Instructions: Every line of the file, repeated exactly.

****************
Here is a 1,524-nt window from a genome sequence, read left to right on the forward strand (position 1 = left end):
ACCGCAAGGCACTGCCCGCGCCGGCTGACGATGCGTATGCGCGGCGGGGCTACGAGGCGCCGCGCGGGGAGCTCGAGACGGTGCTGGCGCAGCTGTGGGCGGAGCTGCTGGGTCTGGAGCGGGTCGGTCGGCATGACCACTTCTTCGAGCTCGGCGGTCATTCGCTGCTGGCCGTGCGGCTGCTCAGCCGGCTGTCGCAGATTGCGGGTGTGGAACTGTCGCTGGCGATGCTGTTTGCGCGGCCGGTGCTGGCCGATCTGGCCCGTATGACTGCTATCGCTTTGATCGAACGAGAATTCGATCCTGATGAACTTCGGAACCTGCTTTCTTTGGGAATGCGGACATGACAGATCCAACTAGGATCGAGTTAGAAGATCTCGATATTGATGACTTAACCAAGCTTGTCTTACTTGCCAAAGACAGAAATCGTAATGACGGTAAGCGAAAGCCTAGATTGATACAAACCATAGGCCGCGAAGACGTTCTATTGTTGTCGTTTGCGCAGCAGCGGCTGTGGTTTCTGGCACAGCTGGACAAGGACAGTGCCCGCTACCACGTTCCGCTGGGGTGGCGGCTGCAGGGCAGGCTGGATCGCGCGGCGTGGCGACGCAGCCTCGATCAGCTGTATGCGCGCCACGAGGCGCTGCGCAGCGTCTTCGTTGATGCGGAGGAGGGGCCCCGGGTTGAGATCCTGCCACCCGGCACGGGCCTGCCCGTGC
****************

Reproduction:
Here is a 1,524-nt window from a genome sequence, read left to right on the forward strand (position 1 = left end):
ACCGCAAGGCACTGCCCGCGCCGGCTGACGATGCGTATGCGCGGCGGGGCTACGAGGCGCCGCGCGGGGAGCTCGAGACGGTGCTGGCGCAGCTGTGGGCGGAGCTGCTGGGTCTGGAGCGGGTCGGTCGGCATGACCACTTCTTCGAGCTCGGCGGTCATTCGCTGCTGGCCGTGCGGCTGCTCAGCCGGCTGTCGCAGATTGCGGGTGTGGAACTGTCGCTGGCGATGCTGTTTGCGCGGCCGGTGCTGGCCGATCTGGCCCGTATGACTGCTATCGCTTTGATCGAACGAGAATTCGATCCTGATGAACTTCGGAACCTGCTTTCTTTGGGAATGCGGACATGACAGATCCAACTAGGATCGAGTTAGAAGATCTCGATATTGATGACTTAACCAAGCTTGTCTTACTTGCCAAAGACAGAAATCGTAATGACGGTAAGCGAAAGCCTAGATTGATACAAACCATAGGCCGCGAAGACGTTCTATTGTTGTCGTTTGCGCAGCAGCGGCTGTGGTTTCTGGCACAGCTGGACAAGGACAGTGCCCGCTACCACGTTCCGCTGGGGTGGCGGCTGCAGGGCAGGCTGGATCGCGCGGCGTGGCGACGCAGCCTCGATCAGCTGTATGCGCGCCACGAGGCGCTGCGCAGCGTCTTCGTTGATGCGGAGGAGGGGCCCCGGGTTGAGATCCTGCCACCCGGCACGGGCCTGCCCGTGC